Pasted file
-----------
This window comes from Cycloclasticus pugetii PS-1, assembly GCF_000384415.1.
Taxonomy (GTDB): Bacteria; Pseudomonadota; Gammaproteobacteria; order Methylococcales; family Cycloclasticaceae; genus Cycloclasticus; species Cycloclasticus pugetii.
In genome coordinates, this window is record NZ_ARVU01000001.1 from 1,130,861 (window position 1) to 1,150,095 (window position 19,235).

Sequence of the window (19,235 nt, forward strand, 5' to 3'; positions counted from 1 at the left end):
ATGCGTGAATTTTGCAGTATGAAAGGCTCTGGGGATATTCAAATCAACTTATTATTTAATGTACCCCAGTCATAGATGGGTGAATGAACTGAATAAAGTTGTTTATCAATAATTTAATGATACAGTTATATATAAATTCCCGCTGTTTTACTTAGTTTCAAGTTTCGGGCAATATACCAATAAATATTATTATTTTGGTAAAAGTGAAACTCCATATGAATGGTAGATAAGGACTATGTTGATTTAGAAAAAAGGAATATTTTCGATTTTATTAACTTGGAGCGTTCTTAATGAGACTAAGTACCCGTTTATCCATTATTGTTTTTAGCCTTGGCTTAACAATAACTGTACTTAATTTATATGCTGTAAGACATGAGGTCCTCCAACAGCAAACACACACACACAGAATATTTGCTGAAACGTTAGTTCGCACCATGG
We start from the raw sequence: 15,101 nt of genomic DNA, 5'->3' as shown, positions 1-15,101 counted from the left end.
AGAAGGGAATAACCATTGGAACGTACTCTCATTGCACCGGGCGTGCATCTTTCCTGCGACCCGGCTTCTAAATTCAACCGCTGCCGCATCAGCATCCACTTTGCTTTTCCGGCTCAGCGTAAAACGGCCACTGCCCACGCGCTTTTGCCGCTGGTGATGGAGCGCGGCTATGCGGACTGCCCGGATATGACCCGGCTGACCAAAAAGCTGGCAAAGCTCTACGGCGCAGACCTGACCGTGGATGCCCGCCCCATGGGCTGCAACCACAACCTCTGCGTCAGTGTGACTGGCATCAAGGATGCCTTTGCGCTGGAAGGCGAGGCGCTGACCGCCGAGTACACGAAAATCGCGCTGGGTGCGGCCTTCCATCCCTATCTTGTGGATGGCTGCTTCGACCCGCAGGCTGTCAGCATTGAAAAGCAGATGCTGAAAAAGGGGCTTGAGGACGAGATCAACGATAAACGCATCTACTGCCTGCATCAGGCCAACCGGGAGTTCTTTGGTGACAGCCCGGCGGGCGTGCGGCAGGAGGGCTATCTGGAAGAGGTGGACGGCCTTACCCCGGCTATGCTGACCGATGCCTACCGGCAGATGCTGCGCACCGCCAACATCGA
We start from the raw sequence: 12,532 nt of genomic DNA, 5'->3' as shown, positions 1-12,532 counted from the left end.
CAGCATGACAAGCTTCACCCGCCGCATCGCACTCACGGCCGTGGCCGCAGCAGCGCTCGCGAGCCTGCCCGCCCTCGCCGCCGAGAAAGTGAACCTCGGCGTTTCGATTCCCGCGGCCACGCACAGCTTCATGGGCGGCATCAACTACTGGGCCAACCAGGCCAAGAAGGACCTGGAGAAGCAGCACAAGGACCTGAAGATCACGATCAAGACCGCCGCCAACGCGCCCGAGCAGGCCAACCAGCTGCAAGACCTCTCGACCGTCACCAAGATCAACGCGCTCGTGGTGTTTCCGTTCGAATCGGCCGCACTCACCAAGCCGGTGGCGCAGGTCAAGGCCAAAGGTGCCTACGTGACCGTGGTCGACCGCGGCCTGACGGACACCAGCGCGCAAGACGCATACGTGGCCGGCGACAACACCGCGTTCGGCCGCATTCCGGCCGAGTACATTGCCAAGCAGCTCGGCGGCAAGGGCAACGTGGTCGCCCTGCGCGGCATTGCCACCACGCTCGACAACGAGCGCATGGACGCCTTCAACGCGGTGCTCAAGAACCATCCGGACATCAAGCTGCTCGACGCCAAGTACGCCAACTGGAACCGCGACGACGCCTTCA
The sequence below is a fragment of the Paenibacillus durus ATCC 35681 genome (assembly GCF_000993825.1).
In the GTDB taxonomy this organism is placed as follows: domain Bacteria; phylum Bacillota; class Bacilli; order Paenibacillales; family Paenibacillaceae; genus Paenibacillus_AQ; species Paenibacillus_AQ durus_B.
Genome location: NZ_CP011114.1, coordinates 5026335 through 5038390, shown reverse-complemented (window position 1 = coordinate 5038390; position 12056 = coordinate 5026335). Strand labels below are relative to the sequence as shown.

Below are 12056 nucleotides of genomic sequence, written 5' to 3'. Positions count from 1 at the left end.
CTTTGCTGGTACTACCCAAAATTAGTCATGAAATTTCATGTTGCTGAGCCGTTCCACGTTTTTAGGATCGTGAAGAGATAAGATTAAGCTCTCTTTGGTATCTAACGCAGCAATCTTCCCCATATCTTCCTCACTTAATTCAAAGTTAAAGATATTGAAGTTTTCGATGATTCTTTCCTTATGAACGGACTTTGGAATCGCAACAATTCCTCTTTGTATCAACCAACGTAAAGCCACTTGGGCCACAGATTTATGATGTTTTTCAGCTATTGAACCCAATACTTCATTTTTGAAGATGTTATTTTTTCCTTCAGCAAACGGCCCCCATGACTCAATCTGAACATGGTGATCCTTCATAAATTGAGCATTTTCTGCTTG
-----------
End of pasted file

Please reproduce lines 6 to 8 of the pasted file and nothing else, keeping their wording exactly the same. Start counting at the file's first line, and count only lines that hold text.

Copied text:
We start from the raw sequence: 15,101 nt of genomic DNA, 5'->3' as shown, positions 1-15,101 counted from the left end.
AGAAGGGAATAACCATTGGAACGTACTCTCATTGCACCGGGCGTGCATCTTTCCTGCGACCCGGCTTCTAAATTCAACCGCTGCCGCATCAGCATCCACTTTGCTTTTCCGGCTCAGCGTAAAACGGCCACTGCCCACGCGCTTTTGCCGCTGGTGATGGAGCGCGGCTATGCGGACTGCCCGGATATGACCCGGCTGACCAAAAAGCTGGCAAAGCTCTACGGCGCAGACCTGACCGTGGATGCCCGCCCCATGGGCTGCAACCACAACCTCTGCGTCAGTGTGACTGGCATCAAGGATGCCTTTGCGCTGGAAGGCGAGGCGCTGACCGCCGAGTACACGAAAATCGCGCTGGGTGCGGCCTTCCATCCCTATCTTGTGGATGGCTGCTTCGACCCGCAGGCTGTCAGCATTGAAAAGCAGATGCTGAAAAAGGGGCTTGAGGACGAGATCAACGATAAACGCATCTACTGCCTGCATCAGGCCAACCGGGAGTTCTTTGGTGACAGCCCGGCGGGCGTGCGGCAGGAGGGCTATCTGGAAGAGGTGGACGGCCTTACCCCGGCTATGCTGACCGATGCCTACCGGCAGATGCTGCGCACCGCCAACATCGA
We start from the raw sequence: 12,532 nt of genomic DNA, 5'->3' as shown, positions 1-12,532 counted from the left end.